Summary and Analysis
Edna's father, the Colonel, comes to visit. They spend time at the racetrack, where they socialize with Mrs. Merriman, Mrs. Highcamp, and Alcée Arobin. Dr. Mandelet comes to dinner one night and is alarmed by Edna's high-spirited recollection of their day at the races — he fears she is already enamored of Arobin, a notorious womanizer. During dinner, the doctor tells a story about a married woman who fell in love with another man but returned her devotion to her husband in the end. Edna, nonplussed, counters with a vivid tale of her own about a couple in love who rowed away one night in a small boat and disappeared in the Baratarian Islands, never to be seen again.
This chapter reveals that Edna lacks the art of flirting. This lack of flirtatiousness is ironic, given her later affair with Arobin, which is based entirely on sexual chemistry. Disinterest in coquetry aside, her burgeoning sensuality is evident to others.
Dr. Mandelet notes that Edna is no longer "the listless woman he had known" but reminds him of "some beautiful, sleek animal waking up in the sun." Note that as everyone tells stories at the dinner table, each person's story indicates some measure of the teller's personality. Léonce's tale is a superficial reminiscence of a traditional childhood, while the Colonel, as the retention of his title suggests, still strongly identifies with his role in "those dark and bitter days" of the Civil War. Desiring to instruct Edna, the doctor offers a parable of a woman's love returning her husband, a lesson that is lost on Edna.
Her tale, which she makes up on the spot, is really a description of her ideal resolution to her current situation. The elements of her story are based on her one entire day spent with Robert on the Chênière, including the fictitious disclaimer that she'd heard the story from Madame Antoine. Note that the story lacks true resolution, offering only that "a woman . . . paddled away with her lover one night in a pirogue and never came back." For Edna, this story is not about the ending; it is all about the detail — the experience rather than consequences. While the story lacks a true ending, indicating that Edna herself does not know where her love for Robert will take her, it does not lack for sensual detail. In her telling, she is able to viscerally convey to her listeners the lovers' experience: "They could feel the hot breath of the southern night, they could hear the long sweep of the pirogue through the glistening moonlit water."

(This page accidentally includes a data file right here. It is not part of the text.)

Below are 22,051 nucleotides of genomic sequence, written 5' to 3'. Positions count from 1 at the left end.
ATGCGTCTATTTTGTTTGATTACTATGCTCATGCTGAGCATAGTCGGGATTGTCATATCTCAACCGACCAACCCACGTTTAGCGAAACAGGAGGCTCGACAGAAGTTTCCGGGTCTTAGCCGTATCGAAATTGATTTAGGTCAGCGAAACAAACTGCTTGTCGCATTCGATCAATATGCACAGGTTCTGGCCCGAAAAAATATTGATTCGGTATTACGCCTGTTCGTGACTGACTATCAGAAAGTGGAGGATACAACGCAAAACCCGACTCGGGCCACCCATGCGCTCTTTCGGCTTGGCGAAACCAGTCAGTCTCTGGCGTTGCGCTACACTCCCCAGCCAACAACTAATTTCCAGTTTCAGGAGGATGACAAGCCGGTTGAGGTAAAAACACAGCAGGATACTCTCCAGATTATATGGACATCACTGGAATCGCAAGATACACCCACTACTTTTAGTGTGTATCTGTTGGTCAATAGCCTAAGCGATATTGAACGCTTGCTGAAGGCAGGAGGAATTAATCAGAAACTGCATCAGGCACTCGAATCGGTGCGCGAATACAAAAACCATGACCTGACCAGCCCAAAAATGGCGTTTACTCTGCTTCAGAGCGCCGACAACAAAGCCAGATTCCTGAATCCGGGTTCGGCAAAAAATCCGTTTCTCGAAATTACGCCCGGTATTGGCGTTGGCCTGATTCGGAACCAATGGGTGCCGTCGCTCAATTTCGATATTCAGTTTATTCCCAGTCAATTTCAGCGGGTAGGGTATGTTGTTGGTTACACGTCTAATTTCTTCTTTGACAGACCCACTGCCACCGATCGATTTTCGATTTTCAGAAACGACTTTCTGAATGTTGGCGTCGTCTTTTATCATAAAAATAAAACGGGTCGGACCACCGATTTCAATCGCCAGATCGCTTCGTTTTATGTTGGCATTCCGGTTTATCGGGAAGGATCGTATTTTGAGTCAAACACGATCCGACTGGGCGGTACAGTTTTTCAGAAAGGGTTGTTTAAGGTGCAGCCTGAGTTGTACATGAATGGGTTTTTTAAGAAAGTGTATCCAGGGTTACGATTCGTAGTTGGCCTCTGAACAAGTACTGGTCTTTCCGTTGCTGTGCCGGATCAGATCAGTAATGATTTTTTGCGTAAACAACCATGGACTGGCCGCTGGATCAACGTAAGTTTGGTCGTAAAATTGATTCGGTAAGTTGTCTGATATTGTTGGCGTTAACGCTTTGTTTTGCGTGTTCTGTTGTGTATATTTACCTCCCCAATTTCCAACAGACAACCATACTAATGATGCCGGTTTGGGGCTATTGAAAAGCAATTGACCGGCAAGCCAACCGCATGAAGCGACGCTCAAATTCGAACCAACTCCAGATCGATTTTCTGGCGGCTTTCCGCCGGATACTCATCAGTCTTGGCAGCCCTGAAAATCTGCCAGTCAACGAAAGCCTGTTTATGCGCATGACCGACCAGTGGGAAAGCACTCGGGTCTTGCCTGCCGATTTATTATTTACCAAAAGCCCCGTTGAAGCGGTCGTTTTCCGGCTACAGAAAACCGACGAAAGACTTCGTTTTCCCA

Edna's evident emotional involvement in the story and the coincidental meeting with Arobin that day concerns the doctor, who has a keen understanding of human behavior and knows too Arobin's reputation for seducing other men's wives. Ironically, he has cause for concern; two clues dropped previously in the text indicate that Edna has fallen in with a bad crowd. In Chapter 8, Robert defends his platonic relationship with Edna by saying "Now if I were like Arobin — you remember Alcée Arobin . . . and that consul's wife" and in Chapter 17 Léonce tells Edna "the less you have to do with Mrs. Highcamp, the better" because her husband made for a poor business prospect.
perambulation a walking about; a stroll.
soirée musicale an event or party dedicated to musical performance.
coquetry the behavior or act of a coquette; flirting.
bourgeois middle-class; also used variously to mean conventional, smug, materialistic, and so on.
toddy a drink of brandy or whiskey with hot water, sugar, and often, spices.
darky an African-American; a derogatory or contemptuous term.
grosbec any of various passerine birds with a thick, strong, conical bill. Usually spelled grosbeak.
pirogue a dugout canoe.